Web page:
Pork was a staple gourmet food in the middle ages. Sausages, ham, and blood pudding all used the pig's meat to make tasty, salty dishes. Lamb and kid meat were also used in such dishes. Before the pig was used, cooks were required to examine the tongue for ulcers. If ulcers were found, the pig was discarded so that diseases were not communicated to the nobles and those who it would have been prepared for.


Because only nobles were permitted to hunt in the middle ages, game like deer, rabbits, and wild animals were delicacies. Poaching was a crime punishable by imprisonment, loss of limbs, or death. Therefore, only the wealthy had access to foods and dishes like veal and mutton. Hedgehog and squirrel were also delicacies and were enjoyed only by the wealthy and the nobleman hunters.


Gourmet breads were fine, soft white breads. These were often considered preferable to dry, coarse, rye and barley breads.

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Because of the lack of preservatives in the middle ages, bread had to be eaten rather quickly, and thus was not often left to sit out for very long. Stale bread was often either thrown out, fed to the animals, or given to the poor.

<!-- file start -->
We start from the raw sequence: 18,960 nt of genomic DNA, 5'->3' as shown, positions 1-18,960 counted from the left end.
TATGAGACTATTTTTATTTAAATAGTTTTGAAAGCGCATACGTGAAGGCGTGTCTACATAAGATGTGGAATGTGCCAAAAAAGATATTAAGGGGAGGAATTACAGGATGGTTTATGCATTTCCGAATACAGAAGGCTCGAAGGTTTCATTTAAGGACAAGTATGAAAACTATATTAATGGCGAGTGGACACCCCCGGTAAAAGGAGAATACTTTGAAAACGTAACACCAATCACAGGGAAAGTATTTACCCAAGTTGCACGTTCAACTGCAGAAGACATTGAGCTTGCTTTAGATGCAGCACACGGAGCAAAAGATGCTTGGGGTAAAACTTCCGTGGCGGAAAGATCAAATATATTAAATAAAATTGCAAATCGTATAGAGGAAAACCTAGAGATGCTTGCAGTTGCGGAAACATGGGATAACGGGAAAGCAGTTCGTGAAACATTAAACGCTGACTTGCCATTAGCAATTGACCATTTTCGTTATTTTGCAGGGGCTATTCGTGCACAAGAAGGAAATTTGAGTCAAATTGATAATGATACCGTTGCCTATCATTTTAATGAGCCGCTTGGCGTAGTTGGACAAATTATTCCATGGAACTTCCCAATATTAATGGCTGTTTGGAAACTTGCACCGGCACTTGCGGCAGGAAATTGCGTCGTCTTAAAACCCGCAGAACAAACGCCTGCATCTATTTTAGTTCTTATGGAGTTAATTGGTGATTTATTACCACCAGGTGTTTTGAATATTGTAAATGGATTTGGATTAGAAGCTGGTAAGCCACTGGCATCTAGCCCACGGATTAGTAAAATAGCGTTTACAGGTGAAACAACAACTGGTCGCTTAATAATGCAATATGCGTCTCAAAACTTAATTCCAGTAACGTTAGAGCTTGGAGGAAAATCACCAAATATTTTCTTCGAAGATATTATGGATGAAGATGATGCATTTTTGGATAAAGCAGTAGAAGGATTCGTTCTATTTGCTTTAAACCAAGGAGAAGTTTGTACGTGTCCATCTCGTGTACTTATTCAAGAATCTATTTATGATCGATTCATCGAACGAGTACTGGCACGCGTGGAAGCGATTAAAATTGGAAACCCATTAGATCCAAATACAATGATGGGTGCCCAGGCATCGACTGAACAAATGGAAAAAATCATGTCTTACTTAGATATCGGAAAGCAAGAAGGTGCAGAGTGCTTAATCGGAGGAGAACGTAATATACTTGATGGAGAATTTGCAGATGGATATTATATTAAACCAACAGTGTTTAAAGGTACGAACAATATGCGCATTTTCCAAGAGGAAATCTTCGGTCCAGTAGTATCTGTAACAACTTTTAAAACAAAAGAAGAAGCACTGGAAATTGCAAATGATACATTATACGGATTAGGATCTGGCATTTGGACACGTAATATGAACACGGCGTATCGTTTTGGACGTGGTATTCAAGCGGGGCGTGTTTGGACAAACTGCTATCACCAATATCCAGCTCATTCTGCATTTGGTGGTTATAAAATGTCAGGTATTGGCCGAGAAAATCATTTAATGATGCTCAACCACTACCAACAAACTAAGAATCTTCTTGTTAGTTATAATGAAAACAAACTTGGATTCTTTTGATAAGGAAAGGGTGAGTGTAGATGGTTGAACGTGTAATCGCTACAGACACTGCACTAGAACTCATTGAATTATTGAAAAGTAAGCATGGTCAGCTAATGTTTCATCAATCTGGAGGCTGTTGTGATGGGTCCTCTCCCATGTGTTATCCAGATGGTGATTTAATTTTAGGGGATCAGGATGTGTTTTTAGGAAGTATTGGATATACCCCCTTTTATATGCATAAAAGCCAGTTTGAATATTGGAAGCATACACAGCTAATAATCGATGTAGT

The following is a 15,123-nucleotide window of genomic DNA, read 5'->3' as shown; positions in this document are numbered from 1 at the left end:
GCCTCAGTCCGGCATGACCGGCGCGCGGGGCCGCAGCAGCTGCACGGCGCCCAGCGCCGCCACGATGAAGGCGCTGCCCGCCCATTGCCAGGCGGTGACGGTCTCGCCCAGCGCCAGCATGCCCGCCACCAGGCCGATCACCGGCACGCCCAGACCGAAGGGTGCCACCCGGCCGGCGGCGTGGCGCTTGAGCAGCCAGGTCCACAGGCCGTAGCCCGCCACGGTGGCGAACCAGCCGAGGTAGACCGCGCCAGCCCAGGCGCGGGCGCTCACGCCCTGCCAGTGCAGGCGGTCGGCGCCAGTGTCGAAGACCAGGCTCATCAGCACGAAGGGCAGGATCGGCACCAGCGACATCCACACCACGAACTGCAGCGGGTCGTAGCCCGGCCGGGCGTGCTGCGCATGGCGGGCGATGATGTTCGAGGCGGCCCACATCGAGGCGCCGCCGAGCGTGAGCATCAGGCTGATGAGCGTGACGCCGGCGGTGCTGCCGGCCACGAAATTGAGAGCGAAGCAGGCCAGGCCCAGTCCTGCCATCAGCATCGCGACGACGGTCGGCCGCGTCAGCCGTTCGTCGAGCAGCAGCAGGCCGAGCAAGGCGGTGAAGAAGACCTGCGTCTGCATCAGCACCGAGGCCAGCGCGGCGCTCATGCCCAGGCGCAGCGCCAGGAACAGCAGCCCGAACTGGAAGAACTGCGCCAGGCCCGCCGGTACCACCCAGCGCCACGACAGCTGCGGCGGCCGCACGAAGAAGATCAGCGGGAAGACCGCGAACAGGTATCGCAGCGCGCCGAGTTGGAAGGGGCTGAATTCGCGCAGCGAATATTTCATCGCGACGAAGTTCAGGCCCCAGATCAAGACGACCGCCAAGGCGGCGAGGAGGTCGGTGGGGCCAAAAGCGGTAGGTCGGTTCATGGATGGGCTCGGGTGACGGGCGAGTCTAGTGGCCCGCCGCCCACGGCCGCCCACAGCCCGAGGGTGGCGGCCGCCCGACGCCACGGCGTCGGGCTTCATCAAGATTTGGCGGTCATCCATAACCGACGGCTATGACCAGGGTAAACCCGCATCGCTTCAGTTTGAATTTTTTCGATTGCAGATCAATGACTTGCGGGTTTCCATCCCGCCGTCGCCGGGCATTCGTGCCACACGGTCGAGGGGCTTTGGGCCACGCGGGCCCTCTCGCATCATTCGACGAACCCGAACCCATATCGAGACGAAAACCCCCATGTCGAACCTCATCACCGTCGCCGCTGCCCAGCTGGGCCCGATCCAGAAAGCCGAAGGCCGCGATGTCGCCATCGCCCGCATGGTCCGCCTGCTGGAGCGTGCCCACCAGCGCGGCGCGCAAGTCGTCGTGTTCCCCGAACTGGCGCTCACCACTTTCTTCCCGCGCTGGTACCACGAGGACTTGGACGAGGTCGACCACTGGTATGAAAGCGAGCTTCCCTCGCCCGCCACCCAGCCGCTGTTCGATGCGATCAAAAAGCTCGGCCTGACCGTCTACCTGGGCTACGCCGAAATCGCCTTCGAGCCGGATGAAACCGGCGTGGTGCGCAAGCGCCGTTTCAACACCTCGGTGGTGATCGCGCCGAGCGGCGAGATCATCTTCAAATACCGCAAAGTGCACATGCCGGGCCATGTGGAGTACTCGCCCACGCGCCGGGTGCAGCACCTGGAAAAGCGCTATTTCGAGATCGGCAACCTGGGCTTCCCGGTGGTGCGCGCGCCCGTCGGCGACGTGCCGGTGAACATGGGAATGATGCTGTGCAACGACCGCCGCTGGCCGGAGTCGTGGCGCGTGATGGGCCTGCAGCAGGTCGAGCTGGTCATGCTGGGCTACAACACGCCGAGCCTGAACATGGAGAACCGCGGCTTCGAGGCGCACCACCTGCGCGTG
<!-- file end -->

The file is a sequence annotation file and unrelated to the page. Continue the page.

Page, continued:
Hunting fowl was also an exclusive privilege. Only noble men were permitted to hunt in the forests and fields, and thus pheasants, quail, swan, herons, lark, peacock, thrushes, and starlings were delicacies that could only be afforded and eaten by the wealthiest of men. These exotic dishes were considered gourmet by both the rich and poor alike.


Water was considered unclean during the middle ages, and thus only the poor suffered through drinking it for sustenance purposes. Many of the wealthy did not consider drinking water a possibility.

Ale and Beer

Made using barley or other grains, beer became popular before the middle ages, during the Roman Empire. During the middle ages, however, a type of beer gained popularity. It was called godale, meaning "good beer." This beer was made using various spices including apples, sage, lavender, cinnamon, laurel, and even bread crumbs.


The middle age was surprisingly a time of experimentation when it came to wine. Instead of simply using grapes, many of the wealthy used raspberries, apricots, strawberries, and pomegranates to make their wine. They also used the milk of almonds and mulberries to make eclectic mixes of sweet wines, often used for refreshment during warm summer months.


Desserts originated in the middle ages. At first they simply consisted of fine wine and nicely aged cheese. Eventually, the wealthy began to use crepes, fritters, and custards as after dinner treats. Waffles, wafers, and sorbets were also considered gourmet desserts by the noblemen of the day. In some places, sponge cake and sweet ricotta were fried and filled with sweet cream cheese, making for a delicate and sweet dessert. The invention of the biscuit, or what some may call the cookie, was also added to the dessert menus of many families and courts of the middle ages.